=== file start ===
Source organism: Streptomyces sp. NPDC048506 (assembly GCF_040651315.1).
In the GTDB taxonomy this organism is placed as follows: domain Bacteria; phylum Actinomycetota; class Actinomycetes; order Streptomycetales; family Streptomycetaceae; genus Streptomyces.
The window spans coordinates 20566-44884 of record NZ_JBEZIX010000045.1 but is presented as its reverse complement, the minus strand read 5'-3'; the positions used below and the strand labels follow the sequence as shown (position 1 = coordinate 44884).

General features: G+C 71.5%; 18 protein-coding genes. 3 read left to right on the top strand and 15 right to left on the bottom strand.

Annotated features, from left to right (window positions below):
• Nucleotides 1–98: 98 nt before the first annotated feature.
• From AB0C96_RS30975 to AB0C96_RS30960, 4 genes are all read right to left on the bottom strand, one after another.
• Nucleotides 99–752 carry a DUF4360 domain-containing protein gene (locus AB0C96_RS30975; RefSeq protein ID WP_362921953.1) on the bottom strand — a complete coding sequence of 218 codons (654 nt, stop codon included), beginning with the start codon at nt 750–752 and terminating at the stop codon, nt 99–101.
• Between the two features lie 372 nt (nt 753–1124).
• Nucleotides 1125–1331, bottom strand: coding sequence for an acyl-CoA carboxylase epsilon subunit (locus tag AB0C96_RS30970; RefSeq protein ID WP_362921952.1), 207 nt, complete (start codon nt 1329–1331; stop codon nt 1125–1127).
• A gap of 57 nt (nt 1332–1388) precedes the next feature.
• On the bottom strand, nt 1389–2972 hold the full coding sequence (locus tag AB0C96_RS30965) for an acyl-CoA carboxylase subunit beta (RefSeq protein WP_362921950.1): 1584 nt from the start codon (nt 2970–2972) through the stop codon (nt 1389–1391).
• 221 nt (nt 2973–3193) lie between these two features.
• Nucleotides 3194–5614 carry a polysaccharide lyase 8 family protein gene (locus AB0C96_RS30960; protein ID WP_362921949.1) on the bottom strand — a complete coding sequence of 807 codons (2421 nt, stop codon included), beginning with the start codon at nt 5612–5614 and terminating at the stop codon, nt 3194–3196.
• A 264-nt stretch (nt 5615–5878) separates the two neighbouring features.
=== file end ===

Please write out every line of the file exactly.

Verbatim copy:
Source organism: Streptomyces sp. NPDC048506 (assembly GCF_040651315.1).
In the GTDB taxonomy this organism is placed as follows: domain Bacteria; phylum Actinomycetota; class Actinomycetes; order Streptomycetales; family Streptomycetaceae; genus Streptomyces.
The window spans coordinates 20566-44884 of record NZ_JBEZIX010000045.1 but is presented as its reverse complement, the minus strand read 5'-3'; the positions used below and the strand labels follow the sequence as shown (position 1 = coordinate 44884).

General features: G+C 71.5%; 18 protein-coding genes. 3 read left to right on the top strand and 15 right to left on the bottom strand.

Annotated features, from left to right (window positions below):
• Nucleotides 1–98: 98 nt before the first annotated feature.
• From AB0C96_RS30975 to AB0C96_RS30960, 4 genes are all read right to left on the bottom strand, one after another.
• Nucleotides 99–752 carry a DUF4360 domain-containing protein gene (locus AB0C96_RS30975; RefSeq protein ID WP_362921953.1) on the bottom strand — a complete coding sequence of 218 codons (654 nt, stop codon included), beginning with the start codon at nt 750–752 and terminating at the stop codon, nt 99–101.
• Between the two features lie 372 nt (nt 753–1124).
• Nucleotides 1125–1331, bottom strand: coding sequence for an acyl-CoA carboxylase epsilon subunit (locus tag AB0C96_RS30970; RefSeq protein ID WP_362921952.1), 207 nt, complete (start codon nt 1329–1331; stop codon nt 1125–1127).
• A gap of 57 nt (nt 1332–1388) precedes the next feature.
• On the bottom strand, nt 1389–2972 hold the full coding sequence (locus tag AB0C96_RS30965) for an acyl-CoA carboxylase subunit beta (RefSeq protein WP_362921950.1): 1584 nt from the start codon (nt 2970–2972) through the stop codon (nt 1389–1391).
• 221 nt (nt 2973–3193) lie between these two features.
• Nucleotides 3194–5614 carry a polysaccharide lyase 8 family protein gene (locus AB0C96_RS30960; protein ID WP_362921949.1) on the bottom strand — a complete coding sequence of 807 codons (2421 nt, stop codon included), beginning with the start codon at nt 5612–5614 and terminating at the stop codon, nt 3194–3196.
• A 264-nt stretch (nt 5615–5878) separates the two neighbouring features.